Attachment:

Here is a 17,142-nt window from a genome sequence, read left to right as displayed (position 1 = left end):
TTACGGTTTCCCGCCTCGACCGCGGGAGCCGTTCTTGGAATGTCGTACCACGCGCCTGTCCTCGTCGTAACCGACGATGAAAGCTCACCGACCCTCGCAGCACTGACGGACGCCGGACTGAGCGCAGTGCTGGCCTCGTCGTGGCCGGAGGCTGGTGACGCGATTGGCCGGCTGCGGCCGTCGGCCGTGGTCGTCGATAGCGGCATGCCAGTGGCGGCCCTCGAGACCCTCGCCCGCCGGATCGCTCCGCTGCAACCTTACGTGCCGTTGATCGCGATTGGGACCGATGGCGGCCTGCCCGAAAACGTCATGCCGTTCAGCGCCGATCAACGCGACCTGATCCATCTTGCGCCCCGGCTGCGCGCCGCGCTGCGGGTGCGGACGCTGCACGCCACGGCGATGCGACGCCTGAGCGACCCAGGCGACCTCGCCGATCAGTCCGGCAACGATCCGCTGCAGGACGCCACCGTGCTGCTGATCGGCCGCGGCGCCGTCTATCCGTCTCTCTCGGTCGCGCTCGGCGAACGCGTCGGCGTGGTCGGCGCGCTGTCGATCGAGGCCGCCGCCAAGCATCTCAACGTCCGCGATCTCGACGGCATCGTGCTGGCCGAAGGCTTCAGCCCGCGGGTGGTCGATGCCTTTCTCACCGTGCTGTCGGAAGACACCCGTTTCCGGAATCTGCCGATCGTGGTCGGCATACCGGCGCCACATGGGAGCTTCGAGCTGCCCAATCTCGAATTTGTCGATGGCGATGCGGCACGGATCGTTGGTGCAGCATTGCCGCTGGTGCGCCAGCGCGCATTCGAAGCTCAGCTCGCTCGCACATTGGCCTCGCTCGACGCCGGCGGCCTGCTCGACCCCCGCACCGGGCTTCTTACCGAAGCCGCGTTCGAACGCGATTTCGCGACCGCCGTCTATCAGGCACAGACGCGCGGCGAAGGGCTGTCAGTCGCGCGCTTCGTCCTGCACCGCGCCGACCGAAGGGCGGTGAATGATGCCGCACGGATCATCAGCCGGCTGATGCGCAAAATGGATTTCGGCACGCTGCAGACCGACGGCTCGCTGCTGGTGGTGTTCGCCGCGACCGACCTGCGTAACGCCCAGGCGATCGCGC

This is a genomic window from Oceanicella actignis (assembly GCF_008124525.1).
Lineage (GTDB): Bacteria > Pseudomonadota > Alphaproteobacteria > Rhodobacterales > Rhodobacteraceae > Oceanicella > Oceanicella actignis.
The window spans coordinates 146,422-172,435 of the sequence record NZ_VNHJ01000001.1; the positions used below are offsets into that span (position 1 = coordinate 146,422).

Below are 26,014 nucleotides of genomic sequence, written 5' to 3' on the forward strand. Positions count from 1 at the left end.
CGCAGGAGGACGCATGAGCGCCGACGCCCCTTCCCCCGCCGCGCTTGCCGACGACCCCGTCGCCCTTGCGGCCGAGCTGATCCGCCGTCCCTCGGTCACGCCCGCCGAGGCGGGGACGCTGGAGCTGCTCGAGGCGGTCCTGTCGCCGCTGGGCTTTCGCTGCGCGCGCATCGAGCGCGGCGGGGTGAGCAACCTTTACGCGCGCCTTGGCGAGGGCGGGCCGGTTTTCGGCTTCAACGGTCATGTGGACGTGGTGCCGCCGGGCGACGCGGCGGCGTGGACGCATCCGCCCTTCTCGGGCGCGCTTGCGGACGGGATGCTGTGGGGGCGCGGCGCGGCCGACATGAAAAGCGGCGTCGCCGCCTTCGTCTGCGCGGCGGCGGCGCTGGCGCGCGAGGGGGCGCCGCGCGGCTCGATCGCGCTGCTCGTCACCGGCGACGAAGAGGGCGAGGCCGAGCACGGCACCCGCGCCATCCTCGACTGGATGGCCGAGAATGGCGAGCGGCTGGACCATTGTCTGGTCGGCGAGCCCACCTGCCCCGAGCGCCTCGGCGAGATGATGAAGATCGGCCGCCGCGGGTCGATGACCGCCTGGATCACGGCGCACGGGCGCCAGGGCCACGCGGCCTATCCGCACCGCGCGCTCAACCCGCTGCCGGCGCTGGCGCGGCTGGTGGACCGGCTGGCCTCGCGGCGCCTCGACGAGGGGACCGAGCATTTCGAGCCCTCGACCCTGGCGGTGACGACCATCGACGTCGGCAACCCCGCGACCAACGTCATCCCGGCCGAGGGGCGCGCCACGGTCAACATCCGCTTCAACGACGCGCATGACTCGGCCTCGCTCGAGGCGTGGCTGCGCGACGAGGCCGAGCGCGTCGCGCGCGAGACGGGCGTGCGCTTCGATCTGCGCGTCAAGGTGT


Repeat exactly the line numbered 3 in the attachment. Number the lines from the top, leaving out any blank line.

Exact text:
This is a genomic window from Oceanicella actignis (assembly GCF_008124525.1).